I finally understood why my mother chose the long and complicated way of cooking them. It was therapeutic for her. She could distract herself from the stresses of the day, from things that were outside her control, and focus on those that she could. It was about seeking and finding.
As I worked through my preparation, I recognized the subtle meditative quality of preparing for the dish. As I cooked and taught our friends, I recognized that the evolution of process was helping create a new pristine memory. As we ate, I found myself relieved, not for a well-done dish that balanced the flavors well, or that I had my mother’s approval on the dish, but because somewhere in the amalgamation of two methods, of the old and new, I had found the balance of what satisfied my hunger: a combination of memory and flavor, of tradition and comfort.
Nandita Godbole is an author and food writer, whose latest title Not For You: Family Narratives of Denial & Comfort Foods was recently featured on NBC Asian America.
Sprouted moong beans in coconut-milk stew
Makes: 6-8 servings
Diet: Vegan, Gluten-free
Prep Time: 20 minutes plus 2 days’ time to soak and sprout
Cook Time: 20 minutes
2 Tbsp. cooking oil
1 cup diced yellow or white onions
1 tsp. ginger paste
1 tsp. garlic paste
1 jalapeño pepper, finely chopped (optional)
2 whole green cardamom pods
1” stick cinnamon
1 bay leaf
¼ tsp. turmeric powder
1½ tsp. cayenne pepper powder
¾ tsp. cumin powder
¾ tsp. coriander powder
1 can regular coconut milk
1 cup dried green mung beans (see pre-prep note)
¼ cup water, or as needed
1 tsp. salt
1 cup fresh diced tomatoes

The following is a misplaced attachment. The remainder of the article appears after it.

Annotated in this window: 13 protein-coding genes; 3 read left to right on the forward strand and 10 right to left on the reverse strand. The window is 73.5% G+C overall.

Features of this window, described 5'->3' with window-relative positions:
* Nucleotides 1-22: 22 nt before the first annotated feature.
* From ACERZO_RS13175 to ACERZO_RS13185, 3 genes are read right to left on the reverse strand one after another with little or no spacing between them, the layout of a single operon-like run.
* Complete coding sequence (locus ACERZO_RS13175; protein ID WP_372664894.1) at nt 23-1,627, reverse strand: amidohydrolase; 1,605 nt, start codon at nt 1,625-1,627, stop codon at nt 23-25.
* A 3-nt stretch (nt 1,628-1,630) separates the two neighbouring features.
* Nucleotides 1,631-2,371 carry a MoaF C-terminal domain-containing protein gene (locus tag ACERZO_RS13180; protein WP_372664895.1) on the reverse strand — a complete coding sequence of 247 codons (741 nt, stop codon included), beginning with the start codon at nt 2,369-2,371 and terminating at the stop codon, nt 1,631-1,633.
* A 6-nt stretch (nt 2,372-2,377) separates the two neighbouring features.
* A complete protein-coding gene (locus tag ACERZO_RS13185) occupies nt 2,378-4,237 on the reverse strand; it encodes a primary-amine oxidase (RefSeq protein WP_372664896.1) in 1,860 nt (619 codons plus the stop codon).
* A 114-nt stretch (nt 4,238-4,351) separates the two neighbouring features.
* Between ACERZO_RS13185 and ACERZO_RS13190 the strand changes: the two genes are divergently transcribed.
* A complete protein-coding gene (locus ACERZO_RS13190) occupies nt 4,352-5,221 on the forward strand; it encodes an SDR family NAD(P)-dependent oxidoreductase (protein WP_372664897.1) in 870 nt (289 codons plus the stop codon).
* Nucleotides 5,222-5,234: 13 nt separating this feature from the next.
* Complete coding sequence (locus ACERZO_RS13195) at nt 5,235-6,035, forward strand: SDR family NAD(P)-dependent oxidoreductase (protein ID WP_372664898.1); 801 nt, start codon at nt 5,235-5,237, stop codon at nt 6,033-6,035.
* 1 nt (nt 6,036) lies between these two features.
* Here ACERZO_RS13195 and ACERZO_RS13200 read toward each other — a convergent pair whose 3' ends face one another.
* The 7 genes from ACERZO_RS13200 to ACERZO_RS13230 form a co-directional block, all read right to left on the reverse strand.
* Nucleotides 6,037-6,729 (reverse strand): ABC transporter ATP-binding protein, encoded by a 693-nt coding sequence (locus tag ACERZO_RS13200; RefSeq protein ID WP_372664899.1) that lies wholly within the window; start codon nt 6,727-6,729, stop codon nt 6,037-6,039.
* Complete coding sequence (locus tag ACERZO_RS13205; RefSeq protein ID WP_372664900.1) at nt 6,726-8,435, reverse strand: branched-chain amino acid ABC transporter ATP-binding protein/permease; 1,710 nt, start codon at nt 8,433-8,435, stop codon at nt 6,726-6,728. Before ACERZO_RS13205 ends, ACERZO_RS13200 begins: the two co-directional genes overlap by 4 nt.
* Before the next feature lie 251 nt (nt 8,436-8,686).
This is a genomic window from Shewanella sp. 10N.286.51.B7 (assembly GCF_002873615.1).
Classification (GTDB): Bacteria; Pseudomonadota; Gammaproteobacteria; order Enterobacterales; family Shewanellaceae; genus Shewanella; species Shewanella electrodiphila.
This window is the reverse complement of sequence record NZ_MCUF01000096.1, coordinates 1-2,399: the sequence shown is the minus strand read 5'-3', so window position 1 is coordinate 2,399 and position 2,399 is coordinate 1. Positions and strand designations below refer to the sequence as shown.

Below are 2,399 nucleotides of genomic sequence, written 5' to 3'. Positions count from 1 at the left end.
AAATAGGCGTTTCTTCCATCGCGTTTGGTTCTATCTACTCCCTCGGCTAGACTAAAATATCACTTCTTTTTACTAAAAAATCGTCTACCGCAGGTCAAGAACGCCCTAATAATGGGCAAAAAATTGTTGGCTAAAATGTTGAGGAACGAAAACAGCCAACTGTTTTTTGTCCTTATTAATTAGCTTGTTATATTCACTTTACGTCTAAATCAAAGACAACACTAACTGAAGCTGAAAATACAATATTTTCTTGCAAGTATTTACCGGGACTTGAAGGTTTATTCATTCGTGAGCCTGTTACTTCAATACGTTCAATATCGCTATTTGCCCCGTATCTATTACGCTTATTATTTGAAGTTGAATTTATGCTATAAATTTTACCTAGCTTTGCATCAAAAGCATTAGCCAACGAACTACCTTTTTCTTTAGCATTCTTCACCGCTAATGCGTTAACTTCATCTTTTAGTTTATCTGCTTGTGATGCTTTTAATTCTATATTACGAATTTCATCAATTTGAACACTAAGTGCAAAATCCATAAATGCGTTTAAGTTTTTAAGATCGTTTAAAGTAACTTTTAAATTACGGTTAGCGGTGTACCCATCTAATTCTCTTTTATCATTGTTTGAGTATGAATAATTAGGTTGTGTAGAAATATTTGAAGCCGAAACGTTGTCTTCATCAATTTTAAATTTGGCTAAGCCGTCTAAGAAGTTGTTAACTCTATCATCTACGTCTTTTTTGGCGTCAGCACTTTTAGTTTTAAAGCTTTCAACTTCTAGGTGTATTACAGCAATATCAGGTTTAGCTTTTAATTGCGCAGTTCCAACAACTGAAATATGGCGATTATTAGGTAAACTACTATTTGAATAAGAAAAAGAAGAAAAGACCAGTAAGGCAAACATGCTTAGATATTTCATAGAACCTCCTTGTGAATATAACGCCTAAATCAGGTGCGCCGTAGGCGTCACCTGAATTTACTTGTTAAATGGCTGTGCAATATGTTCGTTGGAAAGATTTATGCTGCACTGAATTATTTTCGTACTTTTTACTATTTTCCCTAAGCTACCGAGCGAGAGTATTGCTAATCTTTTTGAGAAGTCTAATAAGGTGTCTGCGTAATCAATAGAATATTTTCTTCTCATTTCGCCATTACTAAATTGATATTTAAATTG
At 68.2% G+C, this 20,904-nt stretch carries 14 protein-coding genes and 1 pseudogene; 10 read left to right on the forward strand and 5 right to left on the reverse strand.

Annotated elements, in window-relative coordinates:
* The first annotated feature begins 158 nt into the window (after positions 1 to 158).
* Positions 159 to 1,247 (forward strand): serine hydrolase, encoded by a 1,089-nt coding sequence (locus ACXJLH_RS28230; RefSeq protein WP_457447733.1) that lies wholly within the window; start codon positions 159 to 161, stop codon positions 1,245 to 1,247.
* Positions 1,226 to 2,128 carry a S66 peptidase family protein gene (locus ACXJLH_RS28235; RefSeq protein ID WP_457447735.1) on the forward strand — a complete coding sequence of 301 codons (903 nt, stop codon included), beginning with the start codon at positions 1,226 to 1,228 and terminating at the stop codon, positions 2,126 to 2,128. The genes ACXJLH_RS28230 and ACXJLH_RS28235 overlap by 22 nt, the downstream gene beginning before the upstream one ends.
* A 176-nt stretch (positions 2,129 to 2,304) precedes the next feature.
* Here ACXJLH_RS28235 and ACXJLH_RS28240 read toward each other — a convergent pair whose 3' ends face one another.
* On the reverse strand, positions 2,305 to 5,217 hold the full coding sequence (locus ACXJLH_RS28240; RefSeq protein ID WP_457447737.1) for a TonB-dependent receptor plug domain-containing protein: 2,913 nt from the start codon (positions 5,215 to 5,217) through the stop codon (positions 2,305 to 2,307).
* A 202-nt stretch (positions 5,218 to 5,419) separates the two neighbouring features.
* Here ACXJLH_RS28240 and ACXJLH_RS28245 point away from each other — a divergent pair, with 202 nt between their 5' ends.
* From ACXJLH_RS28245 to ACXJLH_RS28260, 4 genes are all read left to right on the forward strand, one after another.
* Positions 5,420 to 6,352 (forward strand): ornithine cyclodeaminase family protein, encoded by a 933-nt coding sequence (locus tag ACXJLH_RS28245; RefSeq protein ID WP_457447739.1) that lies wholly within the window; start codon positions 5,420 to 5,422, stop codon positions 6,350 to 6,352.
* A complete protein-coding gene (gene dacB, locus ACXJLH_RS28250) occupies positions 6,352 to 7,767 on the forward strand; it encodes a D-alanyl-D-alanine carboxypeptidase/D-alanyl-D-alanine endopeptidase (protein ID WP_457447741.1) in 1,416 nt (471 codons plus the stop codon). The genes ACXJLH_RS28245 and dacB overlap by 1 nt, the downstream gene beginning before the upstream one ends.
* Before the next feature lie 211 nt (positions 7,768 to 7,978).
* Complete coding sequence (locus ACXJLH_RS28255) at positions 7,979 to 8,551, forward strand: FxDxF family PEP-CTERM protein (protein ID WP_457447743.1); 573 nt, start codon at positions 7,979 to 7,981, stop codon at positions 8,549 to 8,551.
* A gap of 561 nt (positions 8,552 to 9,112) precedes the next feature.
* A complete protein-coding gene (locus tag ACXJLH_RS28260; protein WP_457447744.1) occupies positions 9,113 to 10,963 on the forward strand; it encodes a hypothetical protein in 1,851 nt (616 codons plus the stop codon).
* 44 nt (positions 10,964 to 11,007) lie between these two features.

½ tsp. sugar
½ cup fresh cilantro leaves
Soak the mung beans in about 2 cups of water overnight. Discard the water the next morning, rinse them out but don’t drain completely, cover the container with a moist towel or dishcloth and set aside for twenty four hours. The beans will sprout during this time. Just-sprouted beans are ideal for this recipe. Once sprouted, rinse them briefly and gently to remove any loose bean coverings. The beans are then ready for use.
Heat the oil in a large saucepan. As it warms up, add the onions and sauté until lightly golden brown.
Then add the ginger and garlic paste and jalapeños if using any, and sauté until fragrant.
Add the whole green cardamom pods, cinnamon stick, and bay leaf, and sauté for 1 minute. Carefully add the turmeric, cayenne pepper powder, cumin powder, and coriander powder; give it a quick stir and remove from heat.
Add the coconut milk and blend with a hand-held blender until smooth; return to the stove. Allow this mixture to return to a low simmer, 2-5 minutes.
Now add the sprouted mung beans and gently mix until the spices coat them. Cover the pot lightly, allowing the steam to escape, and let this cook for about 8-10 minutes. Stir every few minutes to ensure even cooking and add water to ensure the beans do not stick to the pot.
As the beans continue to cook, season with salt, add the sugar and tomatoes, cover, and cook for another 3-5 minutes until the tomatoes soften.
Garnish with cilantro leaves. Serve hot with breads of choice, or with steamed rice for a well-balanced gluten free meal.